We met the rest of the Gang as they slowly arrived, speaking varying amounts of English and us speaking no German at all. It was exciting as each Opel GT turned up, all roaring up the mountain with their customised Magnaflow exhausts and open air filters! When they were all here we had black ones, red ones, a yellow one, a grey one, a navy one and a Corvette that was pretending to be an Opel GT for a few days! There are only two Opel GTs registered in the UK so I had never seen so many in one place at one time. I was like a pig in muck as I revelled in looking at all the mods and graphics, the alloy wheels and big brake kits, the lowered suspensions and so on. Ours on its original wheels and suspension looked like an SUV next to this lot!
Aperitifs and nibbles were to be served in the garden at 6.30 which sounded very civilised, so we disappeared up to our room to freshen up and chill until then. It really was a lovely room, a lift to the second floor and then it’s own staircase leading to the room, which had a nice living area as well as the bedroom. The balcony view was stupendous and explained why this was called the Panorama Hotel!
Aperitifs allowed us to meet all the gang, who were a good bunch and enjoyed laughing a lot, though inevitably it was easier to talk to some than others due to the language difference. Norbert though was a smashing host and we were made to feel really welcome. Our evening meal was very nice indeed, with a help yourself salad style thing to start with rather like they have in a Harvester, but without the naughty bits. Then a small dish of basil noodles which were delicious. Pork steak with chips and vegetables followed with fruit of the forest strudel and ice cream, which tasted of Christmas Pudding with raisins in. All yummy and very welcome and to cap it all, as we ate we watched a deer scamper down the mountainside in amongst the wild flowers. It was very Sound of Music! This was the perfect place for a gang of car lovers to use as a base for touring the Dolomites and I was by now really looking forward to the driving that the morning promised. And so the evening ended and we climbed upstairs to our suite in the attic, with our own balcony and two mountains of marshmallow duvets.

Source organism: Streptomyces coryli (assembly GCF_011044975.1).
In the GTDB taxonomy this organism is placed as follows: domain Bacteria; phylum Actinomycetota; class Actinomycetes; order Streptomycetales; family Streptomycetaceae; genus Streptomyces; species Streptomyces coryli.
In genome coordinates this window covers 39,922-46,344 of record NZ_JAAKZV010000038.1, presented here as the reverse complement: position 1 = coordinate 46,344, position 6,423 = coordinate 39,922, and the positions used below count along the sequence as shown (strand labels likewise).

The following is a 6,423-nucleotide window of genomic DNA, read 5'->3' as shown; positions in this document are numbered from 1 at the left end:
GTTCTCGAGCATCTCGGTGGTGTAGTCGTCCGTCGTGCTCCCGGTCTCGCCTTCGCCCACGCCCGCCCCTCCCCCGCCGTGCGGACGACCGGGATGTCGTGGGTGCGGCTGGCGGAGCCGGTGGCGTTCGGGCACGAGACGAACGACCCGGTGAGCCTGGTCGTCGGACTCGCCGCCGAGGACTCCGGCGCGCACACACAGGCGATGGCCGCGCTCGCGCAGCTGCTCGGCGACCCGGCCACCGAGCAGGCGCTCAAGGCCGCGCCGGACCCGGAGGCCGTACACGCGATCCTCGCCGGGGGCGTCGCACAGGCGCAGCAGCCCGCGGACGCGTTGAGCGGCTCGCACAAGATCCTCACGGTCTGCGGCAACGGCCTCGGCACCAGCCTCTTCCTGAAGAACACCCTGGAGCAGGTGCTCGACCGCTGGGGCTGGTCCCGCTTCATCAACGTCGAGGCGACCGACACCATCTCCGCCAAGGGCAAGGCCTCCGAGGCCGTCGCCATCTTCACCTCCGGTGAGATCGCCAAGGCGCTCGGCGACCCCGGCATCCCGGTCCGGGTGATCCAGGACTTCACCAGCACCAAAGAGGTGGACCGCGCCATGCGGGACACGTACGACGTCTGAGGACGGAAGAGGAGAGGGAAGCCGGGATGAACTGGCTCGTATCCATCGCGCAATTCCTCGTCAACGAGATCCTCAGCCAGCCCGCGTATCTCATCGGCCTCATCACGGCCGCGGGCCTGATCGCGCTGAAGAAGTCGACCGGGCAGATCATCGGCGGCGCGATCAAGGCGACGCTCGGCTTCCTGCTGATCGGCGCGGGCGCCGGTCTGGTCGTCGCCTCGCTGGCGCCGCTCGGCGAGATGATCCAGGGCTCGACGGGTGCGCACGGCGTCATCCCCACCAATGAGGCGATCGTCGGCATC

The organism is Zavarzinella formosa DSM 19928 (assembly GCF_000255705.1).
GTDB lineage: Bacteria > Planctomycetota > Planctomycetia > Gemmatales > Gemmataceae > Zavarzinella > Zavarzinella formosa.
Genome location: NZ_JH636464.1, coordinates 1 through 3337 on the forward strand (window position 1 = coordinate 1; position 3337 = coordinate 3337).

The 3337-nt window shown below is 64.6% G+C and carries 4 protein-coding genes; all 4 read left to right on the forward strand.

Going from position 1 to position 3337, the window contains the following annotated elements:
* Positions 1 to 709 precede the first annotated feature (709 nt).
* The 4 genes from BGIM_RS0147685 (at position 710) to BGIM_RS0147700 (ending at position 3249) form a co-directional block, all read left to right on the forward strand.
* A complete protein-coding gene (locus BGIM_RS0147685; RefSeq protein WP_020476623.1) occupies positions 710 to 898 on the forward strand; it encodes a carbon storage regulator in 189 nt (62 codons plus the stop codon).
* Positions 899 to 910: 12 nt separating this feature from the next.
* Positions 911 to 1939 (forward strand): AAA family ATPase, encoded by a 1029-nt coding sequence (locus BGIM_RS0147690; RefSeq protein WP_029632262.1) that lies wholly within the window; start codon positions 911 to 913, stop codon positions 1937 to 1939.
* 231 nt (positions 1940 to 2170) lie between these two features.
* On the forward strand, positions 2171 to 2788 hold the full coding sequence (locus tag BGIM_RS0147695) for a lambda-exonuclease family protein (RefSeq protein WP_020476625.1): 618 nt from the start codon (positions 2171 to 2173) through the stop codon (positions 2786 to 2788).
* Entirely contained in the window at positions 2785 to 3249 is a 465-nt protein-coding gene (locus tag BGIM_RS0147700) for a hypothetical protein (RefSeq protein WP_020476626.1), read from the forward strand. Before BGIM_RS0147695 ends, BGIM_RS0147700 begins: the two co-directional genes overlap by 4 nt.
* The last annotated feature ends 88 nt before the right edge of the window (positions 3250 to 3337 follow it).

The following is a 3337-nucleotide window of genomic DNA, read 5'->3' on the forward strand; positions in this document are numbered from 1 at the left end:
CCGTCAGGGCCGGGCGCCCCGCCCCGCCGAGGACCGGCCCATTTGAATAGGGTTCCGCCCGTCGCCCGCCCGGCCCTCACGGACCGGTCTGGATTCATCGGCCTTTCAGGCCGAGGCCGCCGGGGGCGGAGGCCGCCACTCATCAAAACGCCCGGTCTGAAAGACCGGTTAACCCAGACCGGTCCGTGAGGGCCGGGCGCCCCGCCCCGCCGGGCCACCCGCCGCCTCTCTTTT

We decided to get up earlier this morning to avoid yesterday’s chaos in the breakfast room, we sat in the quieter second room away from the kitchen but to be fair, the whole place seemed more relaxed and organised today, which was no bad thing. The coffee was still lovely.
We had tickets for the Doges Palace so we thought we would get on with that while our feet were relatively fresh. We couldn’t have an audio guide as we had no ID, that’s an odd arrangement and seems quite French to me, not at all Italian. But we enjoyed our tour and P did her best to read everything and tell me the best bits. It is seriously impressive and we had no idea how organised the democracy of Venice was, or that they had their very own FBI/state police long before anyone else. I suppose it all stems from Venice being derived from a band of crooks and thieves, so they were very well aware of just how corrupt people could be!